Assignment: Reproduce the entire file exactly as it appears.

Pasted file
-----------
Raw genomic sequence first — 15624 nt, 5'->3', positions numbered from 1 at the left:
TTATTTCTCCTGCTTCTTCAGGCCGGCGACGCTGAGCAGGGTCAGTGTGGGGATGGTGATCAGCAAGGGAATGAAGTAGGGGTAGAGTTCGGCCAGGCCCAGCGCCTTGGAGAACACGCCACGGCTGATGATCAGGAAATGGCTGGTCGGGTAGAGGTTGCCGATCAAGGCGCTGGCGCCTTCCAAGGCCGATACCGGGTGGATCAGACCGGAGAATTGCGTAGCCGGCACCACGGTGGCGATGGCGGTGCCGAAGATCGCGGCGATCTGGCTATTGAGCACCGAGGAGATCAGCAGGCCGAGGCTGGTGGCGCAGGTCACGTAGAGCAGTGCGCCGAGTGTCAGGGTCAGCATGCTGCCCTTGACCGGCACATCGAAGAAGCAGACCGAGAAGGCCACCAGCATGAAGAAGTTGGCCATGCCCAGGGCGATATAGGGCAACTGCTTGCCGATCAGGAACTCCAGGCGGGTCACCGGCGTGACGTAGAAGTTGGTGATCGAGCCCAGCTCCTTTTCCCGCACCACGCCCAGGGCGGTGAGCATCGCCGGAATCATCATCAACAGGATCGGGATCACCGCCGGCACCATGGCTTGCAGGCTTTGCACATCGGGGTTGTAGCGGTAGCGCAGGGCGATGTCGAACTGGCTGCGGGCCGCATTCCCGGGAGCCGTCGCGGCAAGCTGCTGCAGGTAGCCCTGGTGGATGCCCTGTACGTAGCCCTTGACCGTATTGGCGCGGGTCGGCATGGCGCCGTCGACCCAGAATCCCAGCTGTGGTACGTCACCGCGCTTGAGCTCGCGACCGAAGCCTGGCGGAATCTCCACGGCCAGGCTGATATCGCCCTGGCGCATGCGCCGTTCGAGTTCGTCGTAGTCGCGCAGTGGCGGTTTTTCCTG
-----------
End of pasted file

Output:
Raw genomic sequence first — 15624 nt, 5'->3', positions numbered from 1 at the left:
TTATTTCTCCTGCTTCTTCAGGCCGGCGACGCTGAGCAGGGTCAGTGTGGGGATGGTGATCAGCAAGGGAATGAAGTAGGGGTAGAGTTCGGCCAGGCCCAGCGCCTTGGAGAACACGCCACGGCTGATGATCAGGAAATGGCTGGTCGGGTAGAGGTTGCCGATCAAGGCGCTGGCGCCTTCCAAGGCCGATACCGGGTGGATCAGACCGGAGAATTGCGTAGCCGGCACCACGGTGGCGATGGCGGTGCCGAAGATCGCGGCGATCTGGCTATTGAGCACCGAGGAGATCAGCAGGCCGAGGCTGGTGGCGCAGGTCACGTAGAGCAGTGCGCCGAGTGTCAGGGTCAGCATGCTGCCCTTGACCGGCACATCGAAGAAGCAGACCGAGAAGGCCACCAGCATGAAGAAGTTGGCCATGCCCAGGGCGATATAGGGCAACTGCTTGCCGATCAGGAACTCCAGGCGGGTCACCGGCGTGACGTAGAAGTTGGTGATCGAGCCCAGCTCCTTTTCCCGCACCACGCCCAGGGCGGTGAGCATCGCCGGAATCATCATCAACAGGATCGGGATCACCGCCGGCACCATGGCTTGCAGGCTTTGCACATCGGGGTTGTAGCGGTAGCGCAGGGCGATGTCGAACTGGCTGCGGGCCGCATTCCCGGGAGCCGTCGCGGCAAGCTGCTGCAGGTAGCCCTGGTGGATGCCCTGTACGTAGCCCTTGACCGTATTGGCGCGGGTCGGCATGGCGCCGTCGACCCAGAATCCCAGCTGTGGTACGTCACCGCGCTTGAGCTCGCGACCGAAGCCTGGCGGAATCTCCACGGCCAGGCTGATATCGCCCTGGCGCATGCGCCGTTCGAGTTCGTCGTAGTCGCGCAGTGGCGGTTTTTCCTG